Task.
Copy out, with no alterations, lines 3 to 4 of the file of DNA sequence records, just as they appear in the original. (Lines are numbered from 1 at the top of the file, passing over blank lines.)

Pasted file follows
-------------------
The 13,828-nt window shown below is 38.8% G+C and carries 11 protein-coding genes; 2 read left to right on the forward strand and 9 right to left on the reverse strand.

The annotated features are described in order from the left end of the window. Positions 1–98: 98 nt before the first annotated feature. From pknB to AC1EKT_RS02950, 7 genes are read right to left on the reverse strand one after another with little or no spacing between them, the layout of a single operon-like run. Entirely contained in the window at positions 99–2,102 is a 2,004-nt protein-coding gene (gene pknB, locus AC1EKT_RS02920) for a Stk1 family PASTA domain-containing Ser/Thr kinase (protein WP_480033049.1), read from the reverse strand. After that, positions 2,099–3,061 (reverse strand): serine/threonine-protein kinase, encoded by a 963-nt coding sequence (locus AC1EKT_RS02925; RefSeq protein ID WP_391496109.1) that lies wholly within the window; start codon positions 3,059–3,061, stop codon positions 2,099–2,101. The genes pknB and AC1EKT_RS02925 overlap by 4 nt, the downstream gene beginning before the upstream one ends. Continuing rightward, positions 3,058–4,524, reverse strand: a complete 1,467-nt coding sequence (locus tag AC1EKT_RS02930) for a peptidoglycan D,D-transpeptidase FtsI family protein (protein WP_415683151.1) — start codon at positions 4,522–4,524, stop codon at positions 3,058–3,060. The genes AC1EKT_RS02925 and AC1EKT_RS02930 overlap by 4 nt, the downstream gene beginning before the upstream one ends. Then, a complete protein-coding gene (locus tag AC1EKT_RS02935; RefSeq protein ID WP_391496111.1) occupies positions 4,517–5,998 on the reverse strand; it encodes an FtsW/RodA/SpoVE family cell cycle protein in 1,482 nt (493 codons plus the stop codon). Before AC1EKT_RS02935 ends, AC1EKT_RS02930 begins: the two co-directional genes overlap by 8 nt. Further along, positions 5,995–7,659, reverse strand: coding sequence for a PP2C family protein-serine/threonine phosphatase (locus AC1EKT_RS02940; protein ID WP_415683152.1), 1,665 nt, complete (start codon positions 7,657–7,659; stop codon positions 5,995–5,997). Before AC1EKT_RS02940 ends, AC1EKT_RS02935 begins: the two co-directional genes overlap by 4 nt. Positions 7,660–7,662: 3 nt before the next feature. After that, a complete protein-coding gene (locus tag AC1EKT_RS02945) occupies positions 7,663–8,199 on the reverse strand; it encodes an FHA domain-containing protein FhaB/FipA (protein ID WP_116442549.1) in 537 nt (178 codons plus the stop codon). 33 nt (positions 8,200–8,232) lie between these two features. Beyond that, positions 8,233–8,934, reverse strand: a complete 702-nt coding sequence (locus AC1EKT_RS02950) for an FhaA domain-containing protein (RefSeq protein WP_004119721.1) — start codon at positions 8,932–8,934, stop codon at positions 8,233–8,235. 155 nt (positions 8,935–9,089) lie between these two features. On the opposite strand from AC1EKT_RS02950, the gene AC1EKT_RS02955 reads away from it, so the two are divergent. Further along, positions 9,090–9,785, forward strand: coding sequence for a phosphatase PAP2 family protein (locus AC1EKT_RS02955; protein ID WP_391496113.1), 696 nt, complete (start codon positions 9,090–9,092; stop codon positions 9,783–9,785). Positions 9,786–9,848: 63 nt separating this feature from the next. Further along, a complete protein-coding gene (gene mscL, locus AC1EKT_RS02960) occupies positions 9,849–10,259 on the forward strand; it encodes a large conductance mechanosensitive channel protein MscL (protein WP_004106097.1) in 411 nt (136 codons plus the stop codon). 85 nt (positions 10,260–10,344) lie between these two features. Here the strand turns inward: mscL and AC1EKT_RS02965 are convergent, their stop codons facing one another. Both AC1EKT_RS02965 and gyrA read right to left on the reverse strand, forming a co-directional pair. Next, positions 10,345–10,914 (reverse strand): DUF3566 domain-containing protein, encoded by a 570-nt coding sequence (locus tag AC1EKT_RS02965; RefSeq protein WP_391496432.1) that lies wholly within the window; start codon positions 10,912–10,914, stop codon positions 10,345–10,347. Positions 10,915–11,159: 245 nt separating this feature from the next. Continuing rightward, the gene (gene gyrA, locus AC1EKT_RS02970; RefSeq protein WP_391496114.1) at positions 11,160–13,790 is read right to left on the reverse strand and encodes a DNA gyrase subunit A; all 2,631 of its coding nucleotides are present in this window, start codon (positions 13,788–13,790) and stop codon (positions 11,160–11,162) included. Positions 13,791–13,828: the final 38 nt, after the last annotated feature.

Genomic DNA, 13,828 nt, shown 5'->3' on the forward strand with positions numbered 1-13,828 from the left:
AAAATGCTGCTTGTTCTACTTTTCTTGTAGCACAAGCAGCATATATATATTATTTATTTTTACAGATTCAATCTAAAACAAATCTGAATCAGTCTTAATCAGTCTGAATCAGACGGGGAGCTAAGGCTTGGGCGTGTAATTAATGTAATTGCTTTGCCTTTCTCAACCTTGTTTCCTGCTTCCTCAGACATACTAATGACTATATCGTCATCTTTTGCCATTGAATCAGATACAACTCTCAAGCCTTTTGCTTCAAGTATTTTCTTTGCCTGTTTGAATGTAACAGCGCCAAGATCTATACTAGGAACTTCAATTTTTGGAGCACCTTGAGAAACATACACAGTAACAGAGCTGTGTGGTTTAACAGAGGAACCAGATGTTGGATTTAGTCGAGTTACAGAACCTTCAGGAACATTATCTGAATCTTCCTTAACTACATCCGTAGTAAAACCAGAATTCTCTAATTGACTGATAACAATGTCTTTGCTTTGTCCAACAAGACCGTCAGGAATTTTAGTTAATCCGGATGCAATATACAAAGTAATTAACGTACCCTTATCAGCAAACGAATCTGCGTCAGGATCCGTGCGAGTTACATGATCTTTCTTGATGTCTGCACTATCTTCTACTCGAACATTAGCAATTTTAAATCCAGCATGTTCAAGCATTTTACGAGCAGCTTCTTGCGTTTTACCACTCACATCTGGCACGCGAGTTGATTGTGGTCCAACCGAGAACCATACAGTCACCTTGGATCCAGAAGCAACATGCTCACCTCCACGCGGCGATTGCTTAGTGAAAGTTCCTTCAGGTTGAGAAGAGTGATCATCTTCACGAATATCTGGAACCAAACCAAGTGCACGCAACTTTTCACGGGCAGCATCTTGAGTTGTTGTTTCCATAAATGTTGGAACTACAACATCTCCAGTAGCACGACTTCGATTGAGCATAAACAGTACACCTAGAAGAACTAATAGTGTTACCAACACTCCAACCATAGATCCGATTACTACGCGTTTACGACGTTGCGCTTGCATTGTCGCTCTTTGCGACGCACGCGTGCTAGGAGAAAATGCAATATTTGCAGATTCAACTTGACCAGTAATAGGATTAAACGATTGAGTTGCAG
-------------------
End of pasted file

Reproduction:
Genomic DNA, 13,828 nt, shown 5'->3' on the forward strand with positions numbered 1-13,828 from the left:
AAAATGCTGCTTGTTCTACTTTTCTTGTAGCACAAGCAGCATATATATATTATTTATTTTTACAGATTCAATCTAAAACAAATCTGAATCAGTCTTAATCAGTCTGAATCAGACGGGGAGCTAAGGCTTGGGCGTGTAATTAATGTAATTGCTTTGCCTTTCTCAACCTTGTTTCCTGCTTCCTCAGACATACTAATGACTATATCGTCATCTTTTGCCATTGAATCAGATACAACTCTCAAGCCTTTTGCTTCAAGTATTTTCTTTGCCTGTTTGAATGTAACAGCGCCAAGATCTATACTAGGAACTTCAATTTTTGGAGCACCTTGAGAAACATACACAGTAACAGAGCTGTGTGGTTTAACAGAGGAACCAGATGTTGGATTTAGTCGAGTTACAGAACCTTCAGGAACATTATCTGAATCTTCCTTAACTACATCCGTAGTAAAACCAGAATTCTCTAATTGACTGATAACAATGTCTTTGCTTTGTCCAACAAGACCGTCAGGAATTTTAGTTAATCCGGATGCAATATACAAAGTAATTAACGTACCCTTATCAGCAAACGAATCTGCGTCAGGATCCGTGCGAGTTACATGATCTTTCTTGATGTCTGCACTATCTTCTACTCGAACATTAGCAATTTTAAATCCAGCATGTTCAAGCATTTTACGAGCAGCTTCTTGCGTTTTACCACTCACATCTGGCACGCGAGTTGATTGTGGTCCAACCGAGAACCATACAGTCACCTTGGATCCAGAAGCAACATGCTCACCTCCACGCGGCGATTGCTTAGTGAAAGTTCCTTCAGGTTGAGAAGAGTGATCATCTTCACGAATATCTGGAACCAAACCAAGTGCACGCAACTTTTCACGGGCAGCATCTTGAGTTGTTGTTTCCATAAATGTTGGAACTACAACATCTCCAGTAGCACGACTTCGATTGAGCATAAACAGTACACCTAGAAGAACTAATAGTGTTACCAACACTCCAACCATAGATCCGATTACTACGCGTTTACGACGTTGCGCTTGCATTGTCGCTCTTTGCGACGCACGCGTGCTAGGAGAAAATGCAATATTTGCAGATTCAACTTGACCAGTAATAGGATTAAACGATTGAGTTGCAG